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[Infographic] Self-Directed IRA FAQ - Who is a Disqualified Person?

Self-directed IRAs are governed by complex regulations allowing you to use alternative investments to save for retirement. Entrust account owners are frequently asking questions to learn more about their self-directed accounts, as well as their alternative investment options. This infographic will explore one of those questions.

Question: Who is a disqualified person?

Answer: For the purposes of determining prohibited transactions through your self-directed IRA, the following people are considered disqualified persons:

  • You and your spouse
  • Your employer
  • Your lineal ascendants and descendants, as well as their spouses (children, parents, etc.)
  • Any person providing plan-related services (custodians, advisors, fiduciaries, administrators, etc.)
  • Any entity (business, corporation, partnership, etc.) of which you are at least 50 percent owner, whether directly or indirectly

 

Self-directed IRA due diligence

 

Explanation: In order to remain compliant when investing with your self-directed retirement funds, you must refrain from participating in transactions with disqualified persons. Doing so could lead to significant tax penalties. This rule is part of the “self-dealing” regulations, which prevent account owners from conducting business for the purpose of personal gain, rather than saving for retirement.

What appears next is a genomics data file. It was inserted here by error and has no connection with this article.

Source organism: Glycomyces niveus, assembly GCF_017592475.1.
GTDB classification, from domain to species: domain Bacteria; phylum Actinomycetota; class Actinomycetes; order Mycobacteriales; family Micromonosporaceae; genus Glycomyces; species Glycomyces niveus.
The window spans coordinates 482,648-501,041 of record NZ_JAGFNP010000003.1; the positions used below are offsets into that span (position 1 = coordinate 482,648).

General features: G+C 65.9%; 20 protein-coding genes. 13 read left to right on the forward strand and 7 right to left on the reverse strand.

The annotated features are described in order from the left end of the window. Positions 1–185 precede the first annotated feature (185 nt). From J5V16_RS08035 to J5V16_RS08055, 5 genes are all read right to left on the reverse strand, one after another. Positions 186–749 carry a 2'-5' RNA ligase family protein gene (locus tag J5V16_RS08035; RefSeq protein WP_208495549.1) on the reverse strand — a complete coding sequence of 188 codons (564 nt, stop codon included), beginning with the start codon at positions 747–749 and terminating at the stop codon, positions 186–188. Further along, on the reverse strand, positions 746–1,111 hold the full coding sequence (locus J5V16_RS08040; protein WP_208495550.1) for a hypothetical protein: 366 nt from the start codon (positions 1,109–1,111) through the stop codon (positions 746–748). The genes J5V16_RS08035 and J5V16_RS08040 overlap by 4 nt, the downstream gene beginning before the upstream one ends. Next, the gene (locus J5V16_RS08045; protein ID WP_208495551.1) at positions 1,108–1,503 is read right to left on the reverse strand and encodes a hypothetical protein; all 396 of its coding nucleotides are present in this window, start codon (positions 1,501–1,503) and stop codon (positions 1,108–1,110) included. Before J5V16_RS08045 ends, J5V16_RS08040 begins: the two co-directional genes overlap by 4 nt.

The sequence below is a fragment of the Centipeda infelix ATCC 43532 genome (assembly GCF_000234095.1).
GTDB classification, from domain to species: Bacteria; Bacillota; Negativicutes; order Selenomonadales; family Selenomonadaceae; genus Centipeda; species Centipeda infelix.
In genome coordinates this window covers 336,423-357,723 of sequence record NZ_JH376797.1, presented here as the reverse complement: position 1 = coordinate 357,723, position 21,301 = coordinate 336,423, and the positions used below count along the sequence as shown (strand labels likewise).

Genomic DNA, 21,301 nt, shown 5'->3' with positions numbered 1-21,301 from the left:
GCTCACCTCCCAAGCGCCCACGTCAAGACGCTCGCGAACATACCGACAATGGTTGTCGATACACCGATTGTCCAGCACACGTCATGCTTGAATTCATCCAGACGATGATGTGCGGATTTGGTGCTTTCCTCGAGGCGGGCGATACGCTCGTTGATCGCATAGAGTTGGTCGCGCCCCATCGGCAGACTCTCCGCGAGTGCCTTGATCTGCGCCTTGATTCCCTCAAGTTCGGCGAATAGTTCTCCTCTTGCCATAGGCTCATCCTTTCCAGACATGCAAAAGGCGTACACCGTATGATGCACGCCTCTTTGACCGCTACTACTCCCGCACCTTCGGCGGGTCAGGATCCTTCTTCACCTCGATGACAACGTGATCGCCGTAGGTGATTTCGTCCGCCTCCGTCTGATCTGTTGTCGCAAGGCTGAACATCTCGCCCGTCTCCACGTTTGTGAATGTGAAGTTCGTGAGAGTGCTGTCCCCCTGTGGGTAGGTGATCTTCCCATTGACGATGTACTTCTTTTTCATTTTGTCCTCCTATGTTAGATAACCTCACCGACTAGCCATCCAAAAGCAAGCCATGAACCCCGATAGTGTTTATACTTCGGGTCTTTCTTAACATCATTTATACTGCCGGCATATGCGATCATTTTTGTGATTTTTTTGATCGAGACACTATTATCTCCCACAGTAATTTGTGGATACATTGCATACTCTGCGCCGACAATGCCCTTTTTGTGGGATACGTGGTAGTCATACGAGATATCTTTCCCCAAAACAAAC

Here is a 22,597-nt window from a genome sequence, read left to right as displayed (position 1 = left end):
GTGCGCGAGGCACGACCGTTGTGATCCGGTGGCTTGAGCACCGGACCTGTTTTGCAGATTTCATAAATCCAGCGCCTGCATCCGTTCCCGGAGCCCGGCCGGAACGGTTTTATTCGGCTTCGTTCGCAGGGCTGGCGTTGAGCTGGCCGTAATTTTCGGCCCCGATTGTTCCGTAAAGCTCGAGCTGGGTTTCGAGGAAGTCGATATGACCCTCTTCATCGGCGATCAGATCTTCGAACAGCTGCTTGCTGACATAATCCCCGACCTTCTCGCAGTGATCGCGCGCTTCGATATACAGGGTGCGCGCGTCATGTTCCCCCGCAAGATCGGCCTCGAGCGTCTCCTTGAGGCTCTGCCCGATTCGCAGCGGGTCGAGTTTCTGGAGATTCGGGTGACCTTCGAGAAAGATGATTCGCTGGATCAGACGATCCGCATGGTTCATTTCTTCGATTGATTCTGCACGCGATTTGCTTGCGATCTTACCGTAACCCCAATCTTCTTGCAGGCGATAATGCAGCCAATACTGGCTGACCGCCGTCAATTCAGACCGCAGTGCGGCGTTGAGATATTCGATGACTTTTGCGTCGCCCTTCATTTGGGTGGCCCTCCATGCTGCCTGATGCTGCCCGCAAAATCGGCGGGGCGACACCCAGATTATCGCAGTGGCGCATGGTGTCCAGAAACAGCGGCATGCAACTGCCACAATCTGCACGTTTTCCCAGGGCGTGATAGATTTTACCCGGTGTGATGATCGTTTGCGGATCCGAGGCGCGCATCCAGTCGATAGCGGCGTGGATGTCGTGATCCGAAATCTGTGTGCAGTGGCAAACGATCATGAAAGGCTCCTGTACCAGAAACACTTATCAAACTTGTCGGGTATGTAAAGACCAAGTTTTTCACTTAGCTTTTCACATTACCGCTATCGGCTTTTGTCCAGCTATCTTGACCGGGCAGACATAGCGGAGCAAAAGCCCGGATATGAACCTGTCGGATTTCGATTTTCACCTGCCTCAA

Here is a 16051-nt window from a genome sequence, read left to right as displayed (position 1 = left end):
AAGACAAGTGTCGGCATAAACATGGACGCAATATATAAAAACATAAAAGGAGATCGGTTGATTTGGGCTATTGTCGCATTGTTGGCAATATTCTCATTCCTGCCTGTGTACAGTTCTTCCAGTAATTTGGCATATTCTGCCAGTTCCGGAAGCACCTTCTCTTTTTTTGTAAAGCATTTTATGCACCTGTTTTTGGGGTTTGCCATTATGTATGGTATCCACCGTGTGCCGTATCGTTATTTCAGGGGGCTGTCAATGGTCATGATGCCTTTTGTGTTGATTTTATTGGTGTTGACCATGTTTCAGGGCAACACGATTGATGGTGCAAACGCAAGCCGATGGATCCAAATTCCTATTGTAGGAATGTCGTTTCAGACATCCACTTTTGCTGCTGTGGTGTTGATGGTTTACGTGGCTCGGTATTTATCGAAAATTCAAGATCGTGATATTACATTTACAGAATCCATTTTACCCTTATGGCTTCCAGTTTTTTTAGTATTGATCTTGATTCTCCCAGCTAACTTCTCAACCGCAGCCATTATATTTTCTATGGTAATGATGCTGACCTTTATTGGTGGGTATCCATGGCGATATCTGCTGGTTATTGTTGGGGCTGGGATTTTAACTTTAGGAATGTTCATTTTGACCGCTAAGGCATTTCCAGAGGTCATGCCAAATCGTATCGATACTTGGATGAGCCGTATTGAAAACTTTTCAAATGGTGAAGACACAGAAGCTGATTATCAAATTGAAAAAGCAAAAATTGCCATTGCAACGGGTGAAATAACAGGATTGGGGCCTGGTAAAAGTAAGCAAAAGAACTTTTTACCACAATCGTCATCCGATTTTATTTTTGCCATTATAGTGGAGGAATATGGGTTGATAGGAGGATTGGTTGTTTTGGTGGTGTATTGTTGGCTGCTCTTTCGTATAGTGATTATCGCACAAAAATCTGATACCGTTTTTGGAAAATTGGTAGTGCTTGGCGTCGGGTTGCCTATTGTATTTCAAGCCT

Determining who is a disqualified person and who isn’t can sometimes be difficult. This infographic helps give you a map to determine who you can and can’t make self-directed IRA transactions with:

Disqualified Persons in a self-directed IRA

Important note: There is one exception to this rule which allows you to partner with disqualified persons on the purchase of a new asset. Learn more about this strategy here: 5 Ways to Partner Your Self-Directed IRA

Here are three examples of prohibited transactions that involve disqualified persons:

  1. Hiring your son to paint a Real Estate IRA rental property.
  2. Taking physical possession of gold bars owned by your self-directed IRA.
  3. Renting out an IRA-owned property to your parents.

Learn more about prohibited transactions in this downloadable IRS document: Internal Revenue Code - Section 4975: Prohibited Transactions or visit our FAQs page.

Do you have any questions that you would like to see answered in future articles? Or in the comment section below? Just leave us a comment and we'll get right back to you!

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